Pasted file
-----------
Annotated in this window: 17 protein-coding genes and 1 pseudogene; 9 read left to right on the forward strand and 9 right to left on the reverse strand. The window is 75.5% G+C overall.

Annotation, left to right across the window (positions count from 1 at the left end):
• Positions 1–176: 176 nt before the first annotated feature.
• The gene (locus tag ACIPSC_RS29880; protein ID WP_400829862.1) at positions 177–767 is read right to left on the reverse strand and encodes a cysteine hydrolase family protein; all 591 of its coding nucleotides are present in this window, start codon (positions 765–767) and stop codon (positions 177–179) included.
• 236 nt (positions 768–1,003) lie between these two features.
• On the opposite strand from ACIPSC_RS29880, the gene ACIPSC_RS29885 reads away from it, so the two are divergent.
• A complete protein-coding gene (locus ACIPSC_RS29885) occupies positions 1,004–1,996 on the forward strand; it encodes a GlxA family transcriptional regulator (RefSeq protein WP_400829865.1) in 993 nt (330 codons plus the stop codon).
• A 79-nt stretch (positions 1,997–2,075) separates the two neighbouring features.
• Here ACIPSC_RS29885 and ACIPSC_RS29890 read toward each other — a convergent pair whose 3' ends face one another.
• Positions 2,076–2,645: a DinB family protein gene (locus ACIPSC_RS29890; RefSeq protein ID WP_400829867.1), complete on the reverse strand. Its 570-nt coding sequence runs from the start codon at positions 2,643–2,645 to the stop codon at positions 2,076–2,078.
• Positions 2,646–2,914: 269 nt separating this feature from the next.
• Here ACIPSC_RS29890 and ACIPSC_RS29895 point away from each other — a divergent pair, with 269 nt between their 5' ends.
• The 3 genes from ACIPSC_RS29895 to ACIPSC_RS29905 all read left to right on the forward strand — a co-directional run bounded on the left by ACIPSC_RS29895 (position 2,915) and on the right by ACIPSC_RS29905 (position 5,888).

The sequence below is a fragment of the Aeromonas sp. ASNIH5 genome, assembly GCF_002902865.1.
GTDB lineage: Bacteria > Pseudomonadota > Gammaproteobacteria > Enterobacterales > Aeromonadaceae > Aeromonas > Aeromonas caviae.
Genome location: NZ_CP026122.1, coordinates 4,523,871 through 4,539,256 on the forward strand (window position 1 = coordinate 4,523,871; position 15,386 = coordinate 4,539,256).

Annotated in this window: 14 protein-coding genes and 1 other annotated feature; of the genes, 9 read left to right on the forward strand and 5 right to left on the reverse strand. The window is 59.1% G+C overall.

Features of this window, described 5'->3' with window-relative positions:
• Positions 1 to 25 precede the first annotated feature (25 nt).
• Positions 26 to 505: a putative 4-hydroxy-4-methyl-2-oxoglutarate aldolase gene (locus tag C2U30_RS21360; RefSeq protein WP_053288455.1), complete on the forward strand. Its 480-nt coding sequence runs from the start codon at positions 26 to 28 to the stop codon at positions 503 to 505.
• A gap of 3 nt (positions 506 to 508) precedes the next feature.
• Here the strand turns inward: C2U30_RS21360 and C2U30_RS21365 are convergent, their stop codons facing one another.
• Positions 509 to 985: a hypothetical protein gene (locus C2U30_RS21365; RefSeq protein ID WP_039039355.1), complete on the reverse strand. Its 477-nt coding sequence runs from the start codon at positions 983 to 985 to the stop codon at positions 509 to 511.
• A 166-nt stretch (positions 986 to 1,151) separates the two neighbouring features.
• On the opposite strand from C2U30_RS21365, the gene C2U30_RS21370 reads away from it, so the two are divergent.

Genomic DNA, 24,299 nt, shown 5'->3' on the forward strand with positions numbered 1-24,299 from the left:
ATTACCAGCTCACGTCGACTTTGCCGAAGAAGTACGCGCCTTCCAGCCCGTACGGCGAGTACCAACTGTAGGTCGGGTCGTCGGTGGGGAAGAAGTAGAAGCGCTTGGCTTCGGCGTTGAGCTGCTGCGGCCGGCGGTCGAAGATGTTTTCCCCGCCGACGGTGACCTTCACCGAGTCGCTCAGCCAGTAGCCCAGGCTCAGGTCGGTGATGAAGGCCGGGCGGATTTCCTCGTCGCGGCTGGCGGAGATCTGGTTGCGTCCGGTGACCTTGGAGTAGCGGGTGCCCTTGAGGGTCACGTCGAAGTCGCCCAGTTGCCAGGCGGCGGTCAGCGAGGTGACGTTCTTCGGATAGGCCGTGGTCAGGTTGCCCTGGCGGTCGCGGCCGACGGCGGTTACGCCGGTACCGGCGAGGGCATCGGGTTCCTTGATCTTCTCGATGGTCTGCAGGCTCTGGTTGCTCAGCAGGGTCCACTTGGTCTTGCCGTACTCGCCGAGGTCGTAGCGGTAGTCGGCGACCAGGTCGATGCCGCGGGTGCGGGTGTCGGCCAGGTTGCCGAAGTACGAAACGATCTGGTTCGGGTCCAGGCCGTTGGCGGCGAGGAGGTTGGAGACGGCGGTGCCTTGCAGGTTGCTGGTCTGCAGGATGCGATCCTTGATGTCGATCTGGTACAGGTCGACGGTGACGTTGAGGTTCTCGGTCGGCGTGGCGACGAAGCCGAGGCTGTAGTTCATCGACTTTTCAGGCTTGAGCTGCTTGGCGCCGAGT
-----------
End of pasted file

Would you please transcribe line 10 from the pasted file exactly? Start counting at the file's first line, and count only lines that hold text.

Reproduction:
• Positions 2,076–2,645: a DinB family protein gene (locus ACIPSC_RS29890; RefSeq protein ID WP_400829867.1), complete on the reverse strand. Its 570-nt coding sequence runs from the start codon at positions 2,643–2,645 to the stop codon at positions 2,076–2,078.